The feast of St. Joseph of Arimathea | Holy Smokes
August 1st is the feast of St. Joseph of Arimathea in the United states (July 31 in the east). His story is one of mystery and tradition...
And did those feet in ancient time Walk upon England's mountains green? And was the holy Lamb of God On England's pleasant pastures seen?
— William Blake, "And did those feet in ancient time? (Jerusalem)"
Today is the commemoration of St. Joseph of Arimathea (as found in "Lesser Feasts and Fasts 1963," approved for use in the UECNA), who is best known from the Gospel accounts as the one who gave his tomb to be the burial place of our Lord, Jesus Christ, following his crucifixion. The Collect for this day reads:
O MERCIFUL God, by whose servant Joseph the body of our Lord and Saviour was committed to the grave with reverence and godly fear: Grant, we beseech thee, to thy faithful people grace and courage to serve and love Jesus with unfeigned devotion all the days of their life; through the same Jesus Christ our Lord. Amen.
He – Joseph of Armimathea – may have another significance, too, especially for those of us who are of the English tradition. There is a persistent legend that Joseph was not only the recoverer of Jesus' body, but his uncle, and a tin-merchant with trading contacts as far afield as Cornwall, in what was then the Roman Province of Britannia; and that he took the young Jesus with him on a trip there during the so-called "lost years" of Jesus' life.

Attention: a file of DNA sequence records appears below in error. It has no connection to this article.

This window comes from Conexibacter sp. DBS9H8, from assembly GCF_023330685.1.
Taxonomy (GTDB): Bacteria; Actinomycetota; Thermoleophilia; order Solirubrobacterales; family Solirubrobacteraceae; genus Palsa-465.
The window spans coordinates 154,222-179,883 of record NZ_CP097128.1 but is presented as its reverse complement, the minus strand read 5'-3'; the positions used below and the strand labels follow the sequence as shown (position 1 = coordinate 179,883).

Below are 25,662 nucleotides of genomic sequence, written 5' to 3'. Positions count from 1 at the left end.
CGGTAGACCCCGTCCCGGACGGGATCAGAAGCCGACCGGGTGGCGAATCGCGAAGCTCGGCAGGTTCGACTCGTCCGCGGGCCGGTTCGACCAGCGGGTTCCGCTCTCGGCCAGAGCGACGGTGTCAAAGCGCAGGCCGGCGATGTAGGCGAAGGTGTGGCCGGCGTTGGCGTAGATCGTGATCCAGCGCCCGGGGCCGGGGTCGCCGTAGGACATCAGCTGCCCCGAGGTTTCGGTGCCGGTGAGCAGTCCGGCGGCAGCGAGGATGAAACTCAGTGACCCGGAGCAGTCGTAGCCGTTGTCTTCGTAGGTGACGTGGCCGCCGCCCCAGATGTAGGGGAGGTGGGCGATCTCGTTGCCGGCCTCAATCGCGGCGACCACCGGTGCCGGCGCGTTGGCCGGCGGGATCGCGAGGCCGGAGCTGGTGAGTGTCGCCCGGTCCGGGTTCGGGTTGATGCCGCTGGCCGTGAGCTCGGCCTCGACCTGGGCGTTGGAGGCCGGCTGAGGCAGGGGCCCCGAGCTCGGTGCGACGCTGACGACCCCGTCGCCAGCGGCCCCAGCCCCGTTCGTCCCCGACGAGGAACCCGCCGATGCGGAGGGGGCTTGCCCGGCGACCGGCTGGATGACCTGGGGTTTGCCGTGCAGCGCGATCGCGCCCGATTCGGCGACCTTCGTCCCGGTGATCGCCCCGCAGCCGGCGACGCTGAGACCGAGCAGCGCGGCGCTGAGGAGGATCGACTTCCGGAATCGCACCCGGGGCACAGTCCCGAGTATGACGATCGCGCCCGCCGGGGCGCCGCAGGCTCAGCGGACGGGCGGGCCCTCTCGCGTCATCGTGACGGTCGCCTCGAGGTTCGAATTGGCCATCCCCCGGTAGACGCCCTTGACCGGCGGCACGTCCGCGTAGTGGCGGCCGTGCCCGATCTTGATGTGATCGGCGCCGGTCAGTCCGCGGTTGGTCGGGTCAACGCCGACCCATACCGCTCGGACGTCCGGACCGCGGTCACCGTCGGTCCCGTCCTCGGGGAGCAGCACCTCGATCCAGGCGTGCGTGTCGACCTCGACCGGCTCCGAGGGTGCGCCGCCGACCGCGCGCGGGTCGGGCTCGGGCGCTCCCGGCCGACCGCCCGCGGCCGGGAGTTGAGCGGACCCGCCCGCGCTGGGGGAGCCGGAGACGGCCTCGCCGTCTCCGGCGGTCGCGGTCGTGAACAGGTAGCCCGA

There is even a tradition that when Joseph thrust his thornwood staff into the ground, it took root, flowered, and blossomed, becoming the famous Glastonbury Thorn that survives to this day near the old Abbey of Glastonbury. It is, at any rate, this legendary trip (which cannot be conclusively proven – nor for that matter, disproven) which serves as the inspiration for the lines from the poet William Blake, quoted above, which became the well-known hymn, "Jerusalem":
Personally, I tend to believe this pious legend – or at least give it the benefit of the doubt – and to consider that there is at least a good chance that "those feet in ancient times" did indeed "walk upon England's mountains green"! Britain was in ancient and medieval times known as a particularly holy island, and what better reason for that, than that our Saviour did indeed grace "England's green and pleasant land" with His sacred footsteps?
In any case, wishing you a blessed Feast of St. Joseph of Arimathea!